A recent high-profile outing was model Chrissy Teigen – who was a longtime Twitter user, spending ten years on the platform – but who disconnected her account in March, writing in her latest tweets that she was “deeply. bruised “and that the platform” no longer serves me positively as it serves me negatively “.
A number of UK football players have also campaigned against racism on social media this year – organizing a boycott of services to step up pressure on companies like Twitter to deal with racist attackers.
While public figures who use social media are more likely to face higher levels of abusive online trolling than other types of users, this is an issue that is not limited to users with a profile. public. Racist abuse, for example, remains a general problem on Twitter. And the examples of famous users quitting for abuse that are visible through Google are certainly just the tip of the iceberg.
It goes without saying that it is terrible for the business of Twitter if very engaged users feel compelled to give up the service out of desperation.
The company knows it has a problem. As early as 2018, he said he was looking for ways to improve “conversational health” on his platform – as well as, more recently, to expand its policies and enforcement around hateful and abusive tweets.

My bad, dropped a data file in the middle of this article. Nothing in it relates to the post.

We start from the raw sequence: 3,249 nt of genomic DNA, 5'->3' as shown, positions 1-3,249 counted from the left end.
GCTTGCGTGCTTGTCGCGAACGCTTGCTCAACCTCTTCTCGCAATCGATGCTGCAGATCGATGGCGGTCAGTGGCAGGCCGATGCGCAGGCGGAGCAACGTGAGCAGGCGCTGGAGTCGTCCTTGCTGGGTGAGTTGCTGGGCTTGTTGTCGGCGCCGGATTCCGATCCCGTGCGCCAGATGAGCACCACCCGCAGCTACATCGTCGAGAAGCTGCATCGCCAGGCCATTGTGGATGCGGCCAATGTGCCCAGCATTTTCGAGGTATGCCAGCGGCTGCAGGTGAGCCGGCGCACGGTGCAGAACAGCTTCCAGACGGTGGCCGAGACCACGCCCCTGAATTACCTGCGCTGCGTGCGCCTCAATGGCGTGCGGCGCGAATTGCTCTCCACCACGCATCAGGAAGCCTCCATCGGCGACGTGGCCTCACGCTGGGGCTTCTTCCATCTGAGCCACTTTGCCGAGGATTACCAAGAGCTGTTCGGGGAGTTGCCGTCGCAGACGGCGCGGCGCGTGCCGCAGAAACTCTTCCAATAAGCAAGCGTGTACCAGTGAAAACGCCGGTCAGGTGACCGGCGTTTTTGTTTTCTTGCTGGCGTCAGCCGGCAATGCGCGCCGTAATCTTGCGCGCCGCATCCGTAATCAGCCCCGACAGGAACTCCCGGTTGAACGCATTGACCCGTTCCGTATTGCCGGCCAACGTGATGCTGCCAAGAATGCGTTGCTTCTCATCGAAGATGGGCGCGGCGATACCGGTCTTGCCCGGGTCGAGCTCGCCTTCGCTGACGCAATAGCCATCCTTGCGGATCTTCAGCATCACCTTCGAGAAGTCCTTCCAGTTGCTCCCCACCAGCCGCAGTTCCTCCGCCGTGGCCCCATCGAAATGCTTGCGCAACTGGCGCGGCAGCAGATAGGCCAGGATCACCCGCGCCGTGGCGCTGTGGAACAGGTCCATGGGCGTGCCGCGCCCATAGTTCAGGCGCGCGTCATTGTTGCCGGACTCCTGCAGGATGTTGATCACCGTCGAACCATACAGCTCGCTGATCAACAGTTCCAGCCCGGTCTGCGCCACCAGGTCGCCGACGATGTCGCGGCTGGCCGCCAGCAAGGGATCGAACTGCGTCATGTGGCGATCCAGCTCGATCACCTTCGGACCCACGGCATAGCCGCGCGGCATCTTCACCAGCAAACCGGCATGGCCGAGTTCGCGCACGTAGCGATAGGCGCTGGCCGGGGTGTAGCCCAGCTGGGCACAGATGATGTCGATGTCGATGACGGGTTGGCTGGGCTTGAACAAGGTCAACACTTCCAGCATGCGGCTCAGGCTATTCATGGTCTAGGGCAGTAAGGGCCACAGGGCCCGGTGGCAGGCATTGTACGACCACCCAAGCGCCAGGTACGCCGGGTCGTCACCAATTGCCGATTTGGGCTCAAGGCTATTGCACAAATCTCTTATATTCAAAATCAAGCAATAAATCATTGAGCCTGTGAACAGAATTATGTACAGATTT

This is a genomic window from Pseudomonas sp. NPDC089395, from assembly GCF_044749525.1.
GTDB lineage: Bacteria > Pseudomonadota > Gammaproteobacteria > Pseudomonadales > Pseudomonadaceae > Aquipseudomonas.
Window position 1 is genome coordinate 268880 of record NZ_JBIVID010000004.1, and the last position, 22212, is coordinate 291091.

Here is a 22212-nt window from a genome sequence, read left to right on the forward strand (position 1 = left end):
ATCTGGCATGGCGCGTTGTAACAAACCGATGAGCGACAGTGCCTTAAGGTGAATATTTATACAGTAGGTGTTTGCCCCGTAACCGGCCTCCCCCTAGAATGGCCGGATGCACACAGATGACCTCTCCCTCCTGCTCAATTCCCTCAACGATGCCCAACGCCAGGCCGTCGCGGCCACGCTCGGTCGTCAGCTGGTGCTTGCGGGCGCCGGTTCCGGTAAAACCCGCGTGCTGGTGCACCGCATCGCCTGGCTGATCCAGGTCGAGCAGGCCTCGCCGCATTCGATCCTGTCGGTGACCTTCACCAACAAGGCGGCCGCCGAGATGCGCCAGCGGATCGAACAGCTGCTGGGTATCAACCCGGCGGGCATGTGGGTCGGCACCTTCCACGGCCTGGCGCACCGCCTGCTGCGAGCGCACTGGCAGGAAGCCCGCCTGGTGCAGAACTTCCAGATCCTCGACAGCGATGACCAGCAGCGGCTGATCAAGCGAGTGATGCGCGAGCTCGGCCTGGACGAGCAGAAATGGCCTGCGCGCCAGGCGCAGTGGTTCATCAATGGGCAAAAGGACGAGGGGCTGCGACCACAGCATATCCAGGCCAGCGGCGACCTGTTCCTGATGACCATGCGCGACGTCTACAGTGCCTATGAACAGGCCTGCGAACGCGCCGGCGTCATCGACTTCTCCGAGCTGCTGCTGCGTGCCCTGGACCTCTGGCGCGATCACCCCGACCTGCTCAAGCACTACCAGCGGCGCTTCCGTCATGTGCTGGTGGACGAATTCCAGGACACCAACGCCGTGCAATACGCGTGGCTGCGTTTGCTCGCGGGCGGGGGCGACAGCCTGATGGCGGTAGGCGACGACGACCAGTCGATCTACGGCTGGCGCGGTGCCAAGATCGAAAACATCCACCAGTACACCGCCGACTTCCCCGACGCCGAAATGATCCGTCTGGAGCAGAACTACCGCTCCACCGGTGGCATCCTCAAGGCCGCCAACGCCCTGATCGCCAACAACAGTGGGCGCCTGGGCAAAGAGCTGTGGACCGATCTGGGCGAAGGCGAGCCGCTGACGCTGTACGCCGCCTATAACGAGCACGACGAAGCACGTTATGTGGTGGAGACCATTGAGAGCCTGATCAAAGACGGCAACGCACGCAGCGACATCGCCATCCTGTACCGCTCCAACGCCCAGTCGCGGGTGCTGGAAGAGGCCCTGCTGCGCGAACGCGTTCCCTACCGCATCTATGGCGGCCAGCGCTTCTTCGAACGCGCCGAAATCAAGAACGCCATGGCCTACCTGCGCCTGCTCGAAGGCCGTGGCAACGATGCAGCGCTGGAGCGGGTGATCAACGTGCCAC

It also added some strategic friction to try and get users to be more thoughtful and remove some of the heat from outrage cycles, such as encouraging users to read an article before retweeting it directly.
Perhaps most notably, he has banned some high-level abusers from his service – including, well, the President troll Trump himself earlier this year.
A number of other notorious trolls have also been launched over the years, although usually only after Twitter allowed them to continue to coordinate the abuse of others through its service, failing to swiftly and vigorously enforce its policies against. hateful behavior – letting the trolls escape. seeing how far they could push their luck – to the last one.
By failing to properly control the abuse of its platform for so long, Twitter has created a toxic legacy of its own mismanagement – a legacy that continues to attract unwanted attention from high-profile users who could otherwise be key ambassadors for its service. .